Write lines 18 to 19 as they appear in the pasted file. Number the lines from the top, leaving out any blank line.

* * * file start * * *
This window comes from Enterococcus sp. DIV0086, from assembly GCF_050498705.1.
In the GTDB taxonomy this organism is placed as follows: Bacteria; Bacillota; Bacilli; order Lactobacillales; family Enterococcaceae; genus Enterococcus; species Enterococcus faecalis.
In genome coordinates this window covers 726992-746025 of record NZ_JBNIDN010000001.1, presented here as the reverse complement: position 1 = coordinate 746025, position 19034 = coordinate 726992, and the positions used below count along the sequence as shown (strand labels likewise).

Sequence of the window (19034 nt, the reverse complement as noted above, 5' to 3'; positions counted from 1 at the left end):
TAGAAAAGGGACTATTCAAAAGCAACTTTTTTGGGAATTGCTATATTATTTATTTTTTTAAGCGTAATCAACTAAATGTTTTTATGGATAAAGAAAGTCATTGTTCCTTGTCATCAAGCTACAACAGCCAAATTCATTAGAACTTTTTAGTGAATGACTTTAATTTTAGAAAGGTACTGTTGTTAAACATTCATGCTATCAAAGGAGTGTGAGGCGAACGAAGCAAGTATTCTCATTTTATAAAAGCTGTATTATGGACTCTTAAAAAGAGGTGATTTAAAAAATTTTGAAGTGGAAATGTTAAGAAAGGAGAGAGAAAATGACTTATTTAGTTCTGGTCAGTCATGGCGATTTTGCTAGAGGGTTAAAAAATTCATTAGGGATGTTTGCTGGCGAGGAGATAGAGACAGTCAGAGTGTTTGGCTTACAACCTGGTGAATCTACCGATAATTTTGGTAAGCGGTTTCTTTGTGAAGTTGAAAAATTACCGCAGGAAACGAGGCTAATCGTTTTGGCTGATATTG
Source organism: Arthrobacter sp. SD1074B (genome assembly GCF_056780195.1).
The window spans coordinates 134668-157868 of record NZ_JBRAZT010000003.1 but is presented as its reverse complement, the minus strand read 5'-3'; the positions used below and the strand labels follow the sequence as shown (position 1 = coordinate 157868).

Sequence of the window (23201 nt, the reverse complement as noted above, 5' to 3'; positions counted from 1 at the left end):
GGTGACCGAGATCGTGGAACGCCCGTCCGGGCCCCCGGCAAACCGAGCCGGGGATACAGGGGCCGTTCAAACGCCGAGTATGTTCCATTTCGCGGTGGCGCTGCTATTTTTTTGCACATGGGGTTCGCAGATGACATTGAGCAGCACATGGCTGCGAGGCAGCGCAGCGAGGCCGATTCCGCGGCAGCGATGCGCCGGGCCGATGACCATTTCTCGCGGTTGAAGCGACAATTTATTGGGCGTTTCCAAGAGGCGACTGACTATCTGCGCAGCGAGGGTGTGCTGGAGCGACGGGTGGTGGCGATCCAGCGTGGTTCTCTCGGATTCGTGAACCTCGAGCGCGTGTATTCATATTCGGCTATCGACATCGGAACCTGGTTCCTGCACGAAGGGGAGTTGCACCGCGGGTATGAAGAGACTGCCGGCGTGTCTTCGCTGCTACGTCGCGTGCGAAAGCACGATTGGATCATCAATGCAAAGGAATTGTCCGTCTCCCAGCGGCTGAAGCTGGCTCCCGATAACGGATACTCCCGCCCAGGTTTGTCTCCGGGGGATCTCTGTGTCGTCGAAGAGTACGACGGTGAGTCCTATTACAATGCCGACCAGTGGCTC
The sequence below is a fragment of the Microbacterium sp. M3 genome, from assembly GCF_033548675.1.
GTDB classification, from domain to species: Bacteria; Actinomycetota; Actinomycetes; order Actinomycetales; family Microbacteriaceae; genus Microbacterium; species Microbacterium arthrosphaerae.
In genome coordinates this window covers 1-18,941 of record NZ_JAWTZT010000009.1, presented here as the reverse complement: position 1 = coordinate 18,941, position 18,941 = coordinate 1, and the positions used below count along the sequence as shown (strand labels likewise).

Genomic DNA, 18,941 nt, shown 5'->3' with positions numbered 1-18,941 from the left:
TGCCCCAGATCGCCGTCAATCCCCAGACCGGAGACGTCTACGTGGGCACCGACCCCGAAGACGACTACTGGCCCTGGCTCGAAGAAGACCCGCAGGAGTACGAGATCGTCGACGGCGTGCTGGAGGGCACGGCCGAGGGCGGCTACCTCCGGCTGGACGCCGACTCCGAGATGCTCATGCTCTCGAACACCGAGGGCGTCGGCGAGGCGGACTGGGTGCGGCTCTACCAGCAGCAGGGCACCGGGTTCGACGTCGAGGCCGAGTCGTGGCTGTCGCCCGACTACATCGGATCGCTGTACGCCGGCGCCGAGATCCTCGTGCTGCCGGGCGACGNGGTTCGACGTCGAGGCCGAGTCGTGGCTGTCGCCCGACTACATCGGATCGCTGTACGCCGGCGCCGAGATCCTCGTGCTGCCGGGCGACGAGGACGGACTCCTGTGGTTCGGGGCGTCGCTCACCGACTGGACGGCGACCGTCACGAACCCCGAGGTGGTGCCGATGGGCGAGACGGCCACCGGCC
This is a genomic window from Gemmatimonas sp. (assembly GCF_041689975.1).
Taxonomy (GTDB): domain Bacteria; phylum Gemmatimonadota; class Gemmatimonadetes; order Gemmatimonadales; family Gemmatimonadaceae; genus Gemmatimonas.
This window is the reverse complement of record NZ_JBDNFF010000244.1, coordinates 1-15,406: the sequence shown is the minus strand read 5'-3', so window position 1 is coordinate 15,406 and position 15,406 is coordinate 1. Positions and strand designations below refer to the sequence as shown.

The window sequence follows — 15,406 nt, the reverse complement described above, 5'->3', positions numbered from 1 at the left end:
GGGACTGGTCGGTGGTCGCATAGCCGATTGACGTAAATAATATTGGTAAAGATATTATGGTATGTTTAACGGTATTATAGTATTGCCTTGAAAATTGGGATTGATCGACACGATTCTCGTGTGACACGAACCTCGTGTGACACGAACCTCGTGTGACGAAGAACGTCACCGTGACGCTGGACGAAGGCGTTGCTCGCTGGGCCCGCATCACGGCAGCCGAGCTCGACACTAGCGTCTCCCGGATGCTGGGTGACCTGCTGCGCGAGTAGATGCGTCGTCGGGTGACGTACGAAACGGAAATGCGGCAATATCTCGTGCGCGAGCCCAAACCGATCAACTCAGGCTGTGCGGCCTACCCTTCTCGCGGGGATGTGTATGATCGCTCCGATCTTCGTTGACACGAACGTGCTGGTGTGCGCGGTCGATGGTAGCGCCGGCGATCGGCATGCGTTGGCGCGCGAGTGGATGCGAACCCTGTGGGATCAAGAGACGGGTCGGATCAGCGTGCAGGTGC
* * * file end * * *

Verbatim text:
The window sequence follows — 15,406 nt, the reverse complement described above, 5'->3', positions numbered from 1 at the left end:
GGGACTGGTCGGTGGTCGCATAGCCGATTGACGTAAATAATATTGGTAAAGATATTATGGTATGTTTAACGGTATTATAGTATTGCCTTGAAAATTGGGATTGATCGACACGATTCTCGTGTGACACGAACCTCGTGTGACACGAACCTCGTGTGACGAAGAACGTCACCGTGACGCTGGACGAAGGCGTTGCTCGCTGGGCCCGCATCACGGCAGCCGAGCTCGACACTAGCGTCTCCCGGATGCTGGGTGACCTGCTGCGCGAGTAGATGCGTCGTCGGGTGACGTACGAAACGGAAATGCGGCAATATCTCGTGCGCGAGCCCAAACCGATCAACTCAGGCTGTGCGGCCTACCCTTCTCGCGGGGATGTGTATGATCGCTCCGATCTTCGTTGACACGAACGTGCTGGTGTGCGCGGTCGATGGTAGCGCCGGCGATCGGCATGCGTTGGCGCGCGAGTGGATGCGAACCCTGTGGGATCAAGAGACGGGTCGGATCAGCGTGCAGGTGC